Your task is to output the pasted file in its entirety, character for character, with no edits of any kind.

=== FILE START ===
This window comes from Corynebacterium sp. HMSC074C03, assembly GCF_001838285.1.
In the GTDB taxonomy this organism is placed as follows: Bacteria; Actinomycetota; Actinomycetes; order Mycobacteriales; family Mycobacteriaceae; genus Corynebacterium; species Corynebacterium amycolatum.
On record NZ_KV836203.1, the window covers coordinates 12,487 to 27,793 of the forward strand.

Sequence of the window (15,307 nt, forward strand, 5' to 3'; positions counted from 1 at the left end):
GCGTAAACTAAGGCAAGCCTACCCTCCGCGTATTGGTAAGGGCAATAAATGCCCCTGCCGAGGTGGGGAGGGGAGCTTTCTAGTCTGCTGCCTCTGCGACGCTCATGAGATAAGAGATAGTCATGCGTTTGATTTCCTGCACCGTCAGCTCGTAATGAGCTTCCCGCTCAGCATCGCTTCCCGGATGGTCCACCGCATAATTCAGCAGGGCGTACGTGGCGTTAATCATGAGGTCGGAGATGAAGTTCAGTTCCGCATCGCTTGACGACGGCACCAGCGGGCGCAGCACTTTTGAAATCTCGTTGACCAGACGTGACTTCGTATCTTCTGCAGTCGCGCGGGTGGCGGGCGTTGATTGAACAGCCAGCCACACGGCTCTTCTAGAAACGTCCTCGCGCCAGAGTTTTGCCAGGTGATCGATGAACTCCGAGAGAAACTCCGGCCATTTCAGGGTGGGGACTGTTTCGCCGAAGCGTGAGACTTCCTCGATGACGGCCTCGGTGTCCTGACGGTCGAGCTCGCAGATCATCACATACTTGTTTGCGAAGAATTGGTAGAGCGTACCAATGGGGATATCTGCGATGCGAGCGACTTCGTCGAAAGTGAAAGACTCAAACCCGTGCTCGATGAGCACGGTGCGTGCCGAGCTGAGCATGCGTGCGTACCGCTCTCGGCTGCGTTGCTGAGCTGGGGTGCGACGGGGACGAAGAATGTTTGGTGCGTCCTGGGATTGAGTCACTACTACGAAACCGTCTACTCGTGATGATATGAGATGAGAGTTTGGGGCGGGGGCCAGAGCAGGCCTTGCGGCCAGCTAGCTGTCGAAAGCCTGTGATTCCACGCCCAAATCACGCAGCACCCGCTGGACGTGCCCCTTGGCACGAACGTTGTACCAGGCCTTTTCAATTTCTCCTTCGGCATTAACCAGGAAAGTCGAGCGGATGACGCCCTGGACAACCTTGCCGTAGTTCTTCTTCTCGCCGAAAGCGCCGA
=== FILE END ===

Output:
This window comes from Corynebacterium sp. HMSC074C03, assembly GCF_001838285.1.
In the GTDB taxonomy this organism is placed as follows: Bacteria; Actinomycetota; Actinomycetes; order Mycobacteriales; family Mycobacteriaceae; genus Corynebacterium; species Corynebacterium amycolatum.
On record NZ_KV836203.1, the window covers coordinates 12,487 to 27,793 of the forward strand.

Sequence of the window (15,307 nt, forward strand, 5' to 3'; positions counted from 1 at the left end):
GCGTAAACTAAGGCAAGCCTACCCTCCGCGTATTGGTAAGGGCAATAAATGCCCCTGCCGAGGTGGGGAGGGGAGCTTTCTAGTCTGCTGCCTCTGCGACGCTCATGAGATAAGAGATAGTCATGCGTTTGATTTCCTGCACCGTCAGCTCGTAATGAGCTTCCCGCTCAGCATCGCTTCCCGGATGGTCCACCGCATAATTCAGCAGGGCGTACGTGGCGTTAATCATGAGGTCGGAGATGAAGTTCAGTTCCGCATCGCTTGACGACGGCACCAGCGGGCGCAGCACTTTTGAAATCTCGTTGACCAGACGTGACTTCGTATCTTCTGCAGTCGCGCGGGTGGCGGGCGTTGATTGAACAGCCAGCCACACGGCTCTTCTAGAAACGTCCTCGCGCCAGAGTTTTGCCAGGTGATCGATGAACTCCGAGAGAAACTCCGGCCATTTCAGGGTGGGGACTGTTTCGCCGAAGCGTGAGACTTCCTCGATGACGGCCTCGGTGTCCTGACGGTCGAGCTCGCAGATCATCACATACTTGTTTGCGAAGAATTGGTAGAGCGTACCAATGGGGATATCTGCGATGCGAGCGACTTCGTCGAAAGTGAAAGACTCAAACCCGTGCTCGATGAGCACGGTGCGTGCCGAGCTGAGCATGCGTGCGTACCGCTCTCGGCTGCGTTGCTGAGCTGGGGTGCGACGGGGACGAAGAATGTTTGGTGCGTCCTGGGATTGAGTCACTACTACGAAACCGTCTACTCGTGATGATATGAGATGAGAGTTTGGGGCGGGGGCCAGAGCAGGCCTTGCGGCCAGCTAGCTGTCGAAAGCCTGTGATTCCACGCCCAAATCACGCAGCACCCGCTGGACGTGCCCCTTGGCACGAACGTTGTACCAGGCCTTTTCAATTTCTCCTTCGGCATTAACCAGGAAAGTCGAGCGGATGACGCCCTGGACAACCTTGCCGTAGTTCTTCTTCTCGCCGAAAGCGCCGA